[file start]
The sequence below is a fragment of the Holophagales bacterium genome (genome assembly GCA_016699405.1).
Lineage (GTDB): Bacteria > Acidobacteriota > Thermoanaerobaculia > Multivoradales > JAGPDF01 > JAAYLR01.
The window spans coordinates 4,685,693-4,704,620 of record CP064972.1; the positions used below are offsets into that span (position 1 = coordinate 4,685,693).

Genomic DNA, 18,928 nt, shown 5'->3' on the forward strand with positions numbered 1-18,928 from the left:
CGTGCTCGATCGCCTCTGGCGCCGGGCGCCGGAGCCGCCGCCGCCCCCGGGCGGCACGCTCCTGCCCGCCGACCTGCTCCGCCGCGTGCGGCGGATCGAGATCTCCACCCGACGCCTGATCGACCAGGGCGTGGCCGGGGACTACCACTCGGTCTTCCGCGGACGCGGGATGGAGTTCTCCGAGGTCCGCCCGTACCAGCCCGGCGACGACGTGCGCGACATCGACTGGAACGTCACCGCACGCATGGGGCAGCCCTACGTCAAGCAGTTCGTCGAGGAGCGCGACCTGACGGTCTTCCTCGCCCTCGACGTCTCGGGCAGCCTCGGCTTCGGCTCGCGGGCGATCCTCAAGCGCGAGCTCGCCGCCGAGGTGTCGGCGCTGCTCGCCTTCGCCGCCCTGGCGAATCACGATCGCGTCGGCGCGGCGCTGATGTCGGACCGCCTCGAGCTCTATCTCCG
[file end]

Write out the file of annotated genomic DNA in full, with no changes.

The sequence below is a fragment of the Holophagales bacterium genome (genome assembly GCA_016699405.1).
Lineage (GTDB): Bacteria > Acidobacteriota > Thermoanaerobaculia > Multivoradales > JAGPDF01 > JAAYLR01.
The window spans coordinates 4,685,693-4,704,620 of record CP064972.1; the positions used below are offsets into that span (position 1 = coordinate 4,685,693).

Genomic DNA, 18,928 nt, shown 5'->3' on the forward strand with positions numbered 1-18,928 from the left:
CGTGCTCGATCGCCTCTGGCGCCGGGCGCCGGAGCCGCCGCCGCCCCCGGGCGGCACGCTCCTGCCCGCCGACCTGCTCCGCCGCGTGCGGCGGATCGAGATCTCCACCCGACGCCTGATCGACCAGGGCGTGGCCGGGGACTACCACTCGGTCTTCCGCGGACGCGGGATGGAGTTCTCCGAGGTCCGCCCGTACCAGCCCGGCGACGACGTGCGCGACATCGACTGGAACGTCACCGCACGCATGGGGCAGCCCTACGTCAAGCAGTTCGTCGAGGAGCGCGACCTGACGGTCTTCCTCGCCCTCGACGTCTCGGGCAGCCTCGGCTTCGGCTCGCGGGCGATCCTCAAGCGCGAGCTCGCCGCCGAGGTGTCGGCGCTGCTCGCCTTCGCCGCCCTGGCGAATCACGATCGCGTCGGCGCGGCGCTGATGTCGGACCGCCTCGAGCTCTATCTCCG